The music Schmitt wrote in 1920 for a ballet performed between the acts of Shakespeare’s Anthony & Cleopatra has a more distinguished literary inspiration, and Schmitt’s music has gained power and complexity in the sixteen years after he wrote his Poe music. This is dramatic scene-painting of the highest order. It still has a strongly impressionistic sound, but now Stravinsky’s influence can be heard, though with a very much softened modernist sound. When I read in Edward Yadzinski’s suggestion in his liner notes that Schmitt “emulates the orchestral manner of Richard Strauss” I thought of course, there was something not French there, and not just the orientalizing overlay. Schmitt was on top of the latest music from around the world. In 1920 Schmitt wouldn’t have yet met, or likely have heard the music of Villa-Lobos, though within a few years the two began a lifelong friendship. So the many times I thought of Villa when listening to this beautifully evocative music can be put down either to my own obsession with the Brazilian composer, or more likely to the common influence of Stravinsky. From all accounts, Schmitt was a brilliant musical critic and journalist, perhaps to his detriment as a composer. But in this music, well chosen by JoAnn Falletta and Naxos, you can see that he borrows from the best.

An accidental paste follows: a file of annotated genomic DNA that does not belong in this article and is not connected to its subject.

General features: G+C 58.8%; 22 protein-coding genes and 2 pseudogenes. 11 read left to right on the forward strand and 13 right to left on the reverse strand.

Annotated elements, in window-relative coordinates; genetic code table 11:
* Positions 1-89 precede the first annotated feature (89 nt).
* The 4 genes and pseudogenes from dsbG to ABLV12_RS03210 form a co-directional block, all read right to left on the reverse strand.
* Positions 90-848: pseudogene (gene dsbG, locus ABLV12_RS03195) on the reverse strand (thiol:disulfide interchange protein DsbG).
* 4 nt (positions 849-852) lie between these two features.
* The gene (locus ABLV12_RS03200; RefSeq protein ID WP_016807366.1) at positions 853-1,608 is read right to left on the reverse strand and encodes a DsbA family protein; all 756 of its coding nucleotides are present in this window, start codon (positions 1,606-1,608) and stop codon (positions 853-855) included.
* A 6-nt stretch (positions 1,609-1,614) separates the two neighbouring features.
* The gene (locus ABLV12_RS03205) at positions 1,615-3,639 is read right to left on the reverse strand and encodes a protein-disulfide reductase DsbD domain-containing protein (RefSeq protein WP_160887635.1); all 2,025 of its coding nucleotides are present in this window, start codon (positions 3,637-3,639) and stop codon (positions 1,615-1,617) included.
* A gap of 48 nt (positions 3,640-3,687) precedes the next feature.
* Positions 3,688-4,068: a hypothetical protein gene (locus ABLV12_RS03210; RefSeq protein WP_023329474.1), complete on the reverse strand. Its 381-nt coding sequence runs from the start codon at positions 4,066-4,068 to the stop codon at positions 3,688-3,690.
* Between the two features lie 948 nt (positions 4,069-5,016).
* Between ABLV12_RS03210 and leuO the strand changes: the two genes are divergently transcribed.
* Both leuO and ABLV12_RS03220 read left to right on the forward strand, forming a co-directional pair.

Monday, December 7, 2015

Highly recommended Vivaldi